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Distracted walking ban is a zombie idea that has infected the brains of reasonable people: Keenan

On Friday, Nov. 3, eight pedestrians were hit by motor vehicles in Toronto before noon — one of them a 2-year-old child, another in a hit and run, yet another was a woman taken to hospital in life-threatening condition. On Tuesday night, Oct. 31, a 14-vehicle crash resulted in a fiery explosion on Hwy. 400 killed three people, apparently after a fuel tanker truck “approaching the area where traffic had slowed appeared to have crashed through other vehicles, setting off a chain reaction.”

So, naturally, a public debate about road safety is in order. And for much of the past week, we’ve been having one, centred on . . . well, let me see. Ah, right, here it is:

We’ve been debating whether Ontario should follow Honolulu’s lead in adopting a “Zombie Law.” I gotta say, I honestly don’t know if the undead will be deterred by the threat of a provincial offences fine, though anything that will slow their relentless march through the hellscape of the post-apocalypse is worth a — hold on.

Right. It seems what we’re talking about is not literal zombies, but instead those who text or use their phones while walking, especially while crossing the street. One Hawaiian city has banned the practice, and there are those who think we should follow suit.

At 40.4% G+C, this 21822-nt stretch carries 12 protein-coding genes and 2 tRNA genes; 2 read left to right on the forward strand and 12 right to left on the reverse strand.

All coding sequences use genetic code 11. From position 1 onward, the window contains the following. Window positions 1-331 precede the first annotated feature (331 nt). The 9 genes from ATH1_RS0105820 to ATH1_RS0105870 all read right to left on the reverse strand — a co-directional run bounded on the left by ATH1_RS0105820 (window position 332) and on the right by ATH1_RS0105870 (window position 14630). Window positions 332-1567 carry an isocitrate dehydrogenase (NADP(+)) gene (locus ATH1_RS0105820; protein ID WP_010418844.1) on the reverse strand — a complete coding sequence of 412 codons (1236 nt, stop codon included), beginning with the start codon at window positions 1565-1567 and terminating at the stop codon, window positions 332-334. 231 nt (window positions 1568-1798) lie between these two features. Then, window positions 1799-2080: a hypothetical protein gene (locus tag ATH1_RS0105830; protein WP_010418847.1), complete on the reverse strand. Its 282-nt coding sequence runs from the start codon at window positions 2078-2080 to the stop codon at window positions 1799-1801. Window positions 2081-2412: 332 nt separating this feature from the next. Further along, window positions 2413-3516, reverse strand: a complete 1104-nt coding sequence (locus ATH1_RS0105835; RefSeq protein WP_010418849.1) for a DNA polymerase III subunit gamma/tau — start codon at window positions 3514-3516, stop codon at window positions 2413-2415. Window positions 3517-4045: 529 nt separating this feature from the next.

“Distracted walking” is the less apocalyptic term, and I see I’ve addressed it before, one year ago this week, actually. But apparently it needs addressing again, because this is kind of a “zombie idea,” in that it keeps resurfacing from the grave, and periodically feasts on the brains of decent, otherwise reasonable people.

Like Liberal MPP Yvan Baker, who proposes a private member’s bill to formally ban texting and walking, and Premier Kathleen Wynne, who may be entertaining supporting it. And like my esteemed colleagues Emma Teitel and Martin Regg Cohn, who have written supporting the idea. These latter two, at least, are smart people and good writers, though in this case they are wrong.

Let’s take Teitel’s argument first, since it is so amusing and fun, as arguments go. She writes that a ban on texting and walking would help us all avoid the “soul-crushing looks of disapproval from old people that no one should ever have to bear.”

I would just point out that applying this things-some-stereotype-of-our-grandparents-disapprove-of principle more broadly would, if the chatter down at the Country Style is any indication, also mean banning “that noisy rap crap” from the radio, require most of us to hike up our pants and stop hiking up our skirts, and force us to get out of bed early on the weekend to “catch the worm.” This isn’t a legislative agenda I would welcome, really.